Larson employs some interesting writing devices to tell these intertwining stories. On one track, he follows Daniel Burnham on his quest to not just bring the World’s Fair – known afterwards as the “White City” to Chicago (planned as a celebration – blech – of Columbus ‘discovering’ the ‘New World’) but to try to create all the buildings, the expositions, and promote the fair in an effort to beat Paris’ exposition from a couple of years prior. It also follows Olmstead (of Central Park fame) in his quest to have quality landscape architecture. That story alone was fascinating, set against the “Black City” of crime and slaughterhouses of the rest of Chicago.

The other component of the story – the ‘Devil’ – follows H.H. Holmes, a man in his 20s who uses his charm and wiles to defraud creditors, build businesses, and ultimately kill many people. It’s also a very interesting tale, although the book spends far more time on the World’s Fair than on Holmes’ story, possibly because not nearly as much is known about him. It’s definitely still interesting, but it’s not exactly what I was expecting from this book.

One thing I appreciated from the book was what felt like really meticulous research. His claim that everything in quotes comes from real sources – no reconstructed conversations – is fascinating. The book is non-fiction, filed under true crime, but it certainly feel like a piece of literature because the writing is quite good and it reads rather quickly given its length. I enjoyed it, and will likely check out his other books as well.

Lollygagger’s CBR5 Review #44: Bridget Jones: Mad About the Boy by Helen Fielding

I was trying to figure out how to write this review without spoiling the book (beyond the whole Mark is dead thing, which is not a spoiler, but instead the whole premise of the book). Most of what bothered me about the book involves pretty specific plot lines, but I’m going to try to get through the review by speaking at a general level. However, if you want to read the book and don’t want to know ANYTHING about the plot, maybe just stop reading at the end of this paragraph. I’ll TL:DR it for you: pretty entertaining, retreads much of the same ground from the first two books, Bridget does seem like Bridget still (but older), worth downloading in e-version or checking out of the library for a quick read.
Alright, the longer, slightly spoiler-y stuff. So Bridget is 51 in the book. For those of you who were introduced to her via the movie, that sounds too old, but I think the time line is based on the original books, but even so it’s not that far off as the first move came out TWELVE YEARS AGO.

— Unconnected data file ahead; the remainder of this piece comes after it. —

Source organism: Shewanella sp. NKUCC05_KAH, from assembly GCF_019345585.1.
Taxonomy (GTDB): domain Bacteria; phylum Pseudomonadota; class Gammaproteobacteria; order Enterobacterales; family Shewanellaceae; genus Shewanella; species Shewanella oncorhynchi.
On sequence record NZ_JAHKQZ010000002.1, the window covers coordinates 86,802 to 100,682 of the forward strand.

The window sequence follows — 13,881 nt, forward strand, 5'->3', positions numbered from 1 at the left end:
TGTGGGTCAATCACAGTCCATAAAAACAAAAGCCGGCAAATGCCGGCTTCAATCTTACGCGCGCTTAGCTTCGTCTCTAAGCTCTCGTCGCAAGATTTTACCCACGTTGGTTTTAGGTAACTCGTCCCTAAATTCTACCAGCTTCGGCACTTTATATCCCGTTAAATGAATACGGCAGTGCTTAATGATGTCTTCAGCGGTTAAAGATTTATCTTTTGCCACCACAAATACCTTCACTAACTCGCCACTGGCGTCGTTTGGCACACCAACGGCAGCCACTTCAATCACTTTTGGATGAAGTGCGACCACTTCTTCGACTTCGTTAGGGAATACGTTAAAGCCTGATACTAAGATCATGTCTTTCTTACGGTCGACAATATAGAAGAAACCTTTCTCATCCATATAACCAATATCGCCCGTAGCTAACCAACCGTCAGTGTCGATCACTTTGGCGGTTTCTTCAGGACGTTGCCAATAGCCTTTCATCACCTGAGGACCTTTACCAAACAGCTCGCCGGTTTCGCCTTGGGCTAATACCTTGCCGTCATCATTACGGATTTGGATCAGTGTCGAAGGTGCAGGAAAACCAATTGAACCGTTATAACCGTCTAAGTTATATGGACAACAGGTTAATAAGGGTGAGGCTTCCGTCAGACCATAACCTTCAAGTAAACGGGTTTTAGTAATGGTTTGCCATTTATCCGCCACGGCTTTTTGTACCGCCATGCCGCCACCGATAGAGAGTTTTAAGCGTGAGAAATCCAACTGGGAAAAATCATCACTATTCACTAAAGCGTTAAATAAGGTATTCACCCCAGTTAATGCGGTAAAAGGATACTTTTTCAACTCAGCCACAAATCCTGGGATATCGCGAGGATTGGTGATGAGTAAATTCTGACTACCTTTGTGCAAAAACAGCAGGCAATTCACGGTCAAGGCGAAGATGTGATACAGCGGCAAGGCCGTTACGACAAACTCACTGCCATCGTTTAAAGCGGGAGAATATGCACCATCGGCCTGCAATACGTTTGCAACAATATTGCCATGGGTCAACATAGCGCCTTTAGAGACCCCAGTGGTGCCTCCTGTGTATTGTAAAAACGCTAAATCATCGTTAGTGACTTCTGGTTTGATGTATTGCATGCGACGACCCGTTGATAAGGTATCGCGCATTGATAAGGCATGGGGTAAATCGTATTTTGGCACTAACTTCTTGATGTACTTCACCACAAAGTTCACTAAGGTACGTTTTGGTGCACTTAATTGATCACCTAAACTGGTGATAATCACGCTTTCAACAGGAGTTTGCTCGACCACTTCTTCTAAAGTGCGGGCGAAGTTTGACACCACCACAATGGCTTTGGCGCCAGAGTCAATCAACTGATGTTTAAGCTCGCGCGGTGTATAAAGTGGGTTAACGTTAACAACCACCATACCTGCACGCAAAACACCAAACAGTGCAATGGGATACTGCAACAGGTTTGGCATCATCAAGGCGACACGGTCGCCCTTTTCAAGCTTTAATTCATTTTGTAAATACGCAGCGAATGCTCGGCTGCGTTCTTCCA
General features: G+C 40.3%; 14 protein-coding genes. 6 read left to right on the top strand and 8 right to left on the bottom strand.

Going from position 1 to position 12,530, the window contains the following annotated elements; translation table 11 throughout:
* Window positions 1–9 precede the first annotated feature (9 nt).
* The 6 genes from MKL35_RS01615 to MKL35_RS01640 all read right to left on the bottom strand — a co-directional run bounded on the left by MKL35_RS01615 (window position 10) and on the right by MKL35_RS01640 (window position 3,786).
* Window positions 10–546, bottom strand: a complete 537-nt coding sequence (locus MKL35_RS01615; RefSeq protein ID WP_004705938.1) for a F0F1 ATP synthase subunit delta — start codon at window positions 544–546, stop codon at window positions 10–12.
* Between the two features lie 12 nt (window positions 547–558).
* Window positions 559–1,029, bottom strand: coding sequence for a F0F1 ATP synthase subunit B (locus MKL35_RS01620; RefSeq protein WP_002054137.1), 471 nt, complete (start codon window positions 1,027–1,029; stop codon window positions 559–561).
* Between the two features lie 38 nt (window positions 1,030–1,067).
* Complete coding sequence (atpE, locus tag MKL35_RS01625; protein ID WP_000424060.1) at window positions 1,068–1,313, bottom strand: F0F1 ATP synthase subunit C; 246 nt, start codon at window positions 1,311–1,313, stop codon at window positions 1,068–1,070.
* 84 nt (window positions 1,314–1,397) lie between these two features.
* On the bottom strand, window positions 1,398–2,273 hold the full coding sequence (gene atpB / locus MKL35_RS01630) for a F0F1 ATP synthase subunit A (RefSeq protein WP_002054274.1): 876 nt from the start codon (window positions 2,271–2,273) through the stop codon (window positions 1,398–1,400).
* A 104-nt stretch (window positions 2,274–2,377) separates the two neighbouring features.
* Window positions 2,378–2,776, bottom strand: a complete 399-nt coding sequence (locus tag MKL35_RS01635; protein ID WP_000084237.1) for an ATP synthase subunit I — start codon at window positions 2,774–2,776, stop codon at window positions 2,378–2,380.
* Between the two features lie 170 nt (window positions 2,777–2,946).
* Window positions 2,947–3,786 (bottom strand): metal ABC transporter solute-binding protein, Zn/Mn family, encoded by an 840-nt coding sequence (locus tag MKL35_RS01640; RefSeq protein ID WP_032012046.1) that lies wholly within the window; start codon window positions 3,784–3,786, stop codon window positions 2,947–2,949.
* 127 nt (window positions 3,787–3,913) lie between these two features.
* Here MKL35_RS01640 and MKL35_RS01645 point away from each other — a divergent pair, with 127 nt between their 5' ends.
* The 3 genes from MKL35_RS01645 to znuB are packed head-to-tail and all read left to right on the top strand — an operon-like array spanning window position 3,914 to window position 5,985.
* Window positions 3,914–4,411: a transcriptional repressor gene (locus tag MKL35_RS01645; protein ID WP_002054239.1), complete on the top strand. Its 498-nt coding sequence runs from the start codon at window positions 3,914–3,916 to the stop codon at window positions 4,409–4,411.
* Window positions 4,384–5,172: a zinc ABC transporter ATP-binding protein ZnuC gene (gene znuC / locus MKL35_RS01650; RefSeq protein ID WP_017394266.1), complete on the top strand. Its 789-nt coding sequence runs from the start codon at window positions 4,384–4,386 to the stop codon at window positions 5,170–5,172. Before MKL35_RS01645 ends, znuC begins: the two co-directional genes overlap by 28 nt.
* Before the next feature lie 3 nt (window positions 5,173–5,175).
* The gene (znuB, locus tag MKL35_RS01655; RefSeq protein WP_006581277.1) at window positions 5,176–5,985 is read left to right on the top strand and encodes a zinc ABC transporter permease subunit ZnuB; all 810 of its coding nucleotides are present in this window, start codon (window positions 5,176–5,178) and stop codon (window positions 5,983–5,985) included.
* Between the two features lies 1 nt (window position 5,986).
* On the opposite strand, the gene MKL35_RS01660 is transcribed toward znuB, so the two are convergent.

As stated above, we’re visiting Bridget over a decade down the road, and four years after Mark has died, leaving her a widow with a young son and a three-month-old daughter. I noticed this comment when Pajiba originally reported the news, from Sara_Tonin00 “There’s a decent romcom to be made about a young widow trying to figure out how to date again – but I don’t think it’s about Bridget Jones.” To that person I would say this works better than I thought it would, but that’s not to say that it’s groundbreaking or earth shattering. It’s a pleasant book, and to me it strikes true to the Bridget we’ve gotten to know in the first couple of books: still self-centered but not much more so than most folks seem to be these days.
The high points:
She doesn’t utterly forget about her children; they aren’t like Emma in “Friends,” they serve more than just a plot twist every few chapters. In fact I actually came to care for them. They aren’t angels but they aren’t devils; I don’t have children of my own but my experience with my nieces seems to fit. And while the children certainly feature in the book, Bridget still has experiences that aren’t entirely about them.
I also think that Ms. Fielding does a good job (as far as I can say, not having experienced the death of a spouse) of capturing how, as time passes, sure the grief isn’t top of mind all the time, but it’s there, and can pop up as easily at a mundane event as during the holidays. I think it made sense to set the book well after the death so it’s not so much about getting through every day but instead about getting through life and what Bridget wants it to include since it can no longer include Mark.